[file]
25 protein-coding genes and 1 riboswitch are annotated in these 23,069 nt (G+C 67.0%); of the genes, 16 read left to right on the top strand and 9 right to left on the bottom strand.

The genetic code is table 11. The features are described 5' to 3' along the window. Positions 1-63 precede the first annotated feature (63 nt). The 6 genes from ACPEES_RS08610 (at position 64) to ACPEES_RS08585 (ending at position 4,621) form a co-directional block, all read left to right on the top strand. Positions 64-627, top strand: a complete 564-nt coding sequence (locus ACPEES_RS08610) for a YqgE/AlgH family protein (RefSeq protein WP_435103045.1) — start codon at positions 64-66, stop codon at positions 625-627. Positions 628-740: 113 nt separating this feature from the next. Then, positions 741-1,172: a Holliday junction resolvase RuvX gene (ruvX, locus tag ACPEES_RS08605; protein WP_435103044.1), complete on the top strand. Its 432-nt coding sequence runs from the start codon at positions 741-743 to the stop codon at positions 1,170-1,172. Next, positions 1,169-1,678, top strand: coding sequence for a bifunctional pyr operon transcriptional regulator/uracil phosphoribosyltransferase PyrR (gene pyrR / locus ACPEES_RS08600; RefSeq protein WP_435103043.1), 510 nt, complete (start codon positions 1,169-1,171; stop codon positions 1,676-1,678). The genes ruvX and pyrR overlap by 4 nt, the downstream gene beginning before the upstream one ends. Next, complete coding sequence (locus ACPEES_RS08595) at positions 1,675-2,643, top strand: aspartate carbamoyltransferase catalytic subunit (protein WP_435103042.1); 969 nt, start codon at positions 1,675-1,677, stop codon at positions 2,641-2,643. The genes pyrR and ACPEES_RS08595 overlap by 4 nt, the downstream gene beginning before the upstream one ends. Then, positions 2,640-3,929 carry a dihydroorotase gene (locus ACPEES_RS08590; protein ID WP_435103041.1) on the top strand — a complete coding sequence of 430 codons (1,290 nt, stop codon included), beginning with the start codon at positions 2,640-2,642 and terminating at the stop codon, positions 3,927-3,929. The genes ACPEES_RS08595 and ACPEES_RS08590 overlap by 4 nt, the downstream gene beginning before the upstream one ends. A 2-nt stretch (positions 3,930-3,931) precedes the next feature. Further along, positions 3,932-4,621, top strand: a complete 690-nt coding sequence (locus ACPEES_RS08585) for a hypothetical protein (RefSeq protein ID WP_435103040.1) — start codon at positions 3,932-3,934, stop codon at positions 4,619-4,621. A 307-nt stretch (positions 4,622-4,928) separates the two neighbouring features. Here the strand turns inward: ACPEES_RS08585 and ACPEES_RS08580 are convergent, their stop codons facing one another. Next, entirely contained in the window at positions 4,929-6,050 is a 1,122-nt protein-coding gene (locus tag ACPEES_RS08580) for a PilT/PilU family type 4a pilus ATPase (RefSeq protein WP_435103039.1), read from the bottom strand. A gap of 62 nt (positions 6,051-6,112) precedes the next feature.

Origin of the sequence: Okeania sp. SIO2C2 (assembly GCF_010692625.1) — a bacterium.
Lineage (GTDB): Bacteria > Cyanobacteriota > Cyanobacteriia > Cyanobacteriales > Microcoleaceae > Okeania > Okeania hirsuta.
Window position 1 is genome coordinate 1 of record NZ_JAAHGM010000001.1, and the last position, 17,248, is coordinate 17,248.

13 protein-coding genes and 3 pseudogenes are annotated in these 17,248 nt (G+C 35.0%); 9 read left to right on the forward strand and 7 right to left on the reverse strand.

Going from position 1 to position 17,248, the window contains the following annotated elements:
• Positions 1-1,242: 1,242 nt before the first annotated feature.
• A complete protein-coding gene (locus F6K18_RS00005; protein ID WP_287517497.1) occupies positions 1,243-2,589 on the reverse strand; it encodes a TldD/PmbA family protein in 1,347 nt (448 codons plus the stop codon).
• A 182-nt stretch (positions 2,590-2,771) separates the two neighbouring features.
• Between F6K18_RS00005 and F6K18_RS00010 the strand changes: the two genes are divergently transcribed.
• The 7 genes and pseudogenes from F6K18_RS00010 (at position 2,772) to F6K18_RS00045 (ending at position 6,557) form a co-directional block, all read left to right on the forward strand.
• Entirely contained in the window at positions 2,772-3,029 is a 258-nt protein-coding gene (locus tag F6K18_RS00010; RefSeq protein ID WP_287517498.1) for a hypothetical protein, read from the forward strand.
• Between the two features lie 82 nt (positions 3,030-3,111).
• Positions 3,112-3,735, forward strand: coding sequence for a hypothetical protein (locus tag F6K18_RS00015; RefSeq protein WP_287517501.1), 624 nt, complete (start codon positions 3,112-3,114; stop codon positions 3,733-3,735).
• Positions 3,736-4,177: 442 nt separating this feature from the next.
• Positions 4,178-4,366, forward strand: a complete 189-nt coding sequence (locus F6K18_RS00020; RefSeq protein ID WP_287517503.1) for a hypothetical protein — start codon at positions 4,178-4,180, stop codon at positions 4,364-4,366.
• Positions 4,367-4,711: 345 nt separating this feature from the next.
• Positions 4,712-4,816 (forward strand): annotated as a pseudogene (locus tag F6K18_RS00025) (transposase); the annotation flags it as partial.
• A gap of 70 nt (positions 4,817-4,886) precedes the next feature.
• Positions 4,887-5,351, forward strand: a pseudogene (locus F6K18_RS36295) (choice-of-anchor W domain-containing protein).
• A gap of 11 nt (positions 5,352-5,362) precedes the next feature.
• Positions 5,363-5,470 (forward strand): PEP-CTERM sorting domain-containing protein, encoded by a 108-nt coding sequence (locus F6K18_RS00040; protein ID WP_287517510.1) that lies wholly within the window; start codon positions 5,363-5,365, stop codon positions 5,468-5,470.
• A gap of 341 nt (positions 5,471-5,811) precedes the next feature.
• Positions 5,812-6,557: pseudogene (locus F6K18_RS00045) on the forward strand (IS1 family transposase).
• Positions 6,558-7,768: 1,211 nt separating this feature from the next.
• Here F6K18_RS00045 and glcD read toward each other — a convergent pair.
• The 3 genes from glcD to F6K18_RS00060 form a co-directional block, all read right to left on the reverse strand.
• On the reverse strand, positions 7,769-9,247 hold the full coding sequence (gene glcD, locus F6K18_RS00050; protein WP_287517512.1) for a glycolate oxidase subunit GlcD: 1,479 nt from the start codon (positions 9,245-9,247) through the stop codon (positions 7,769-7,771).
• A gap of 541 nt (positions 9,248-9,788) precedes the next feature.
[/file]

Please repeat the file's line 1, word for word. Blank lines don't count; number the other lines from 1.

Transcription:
25 protein-coding genes and 1 riboswitch are annotated in these 23,069 nt (G+C 67.0%); of the genes, 16 read left to right on the top strand and 9 right to left on the bottom strand.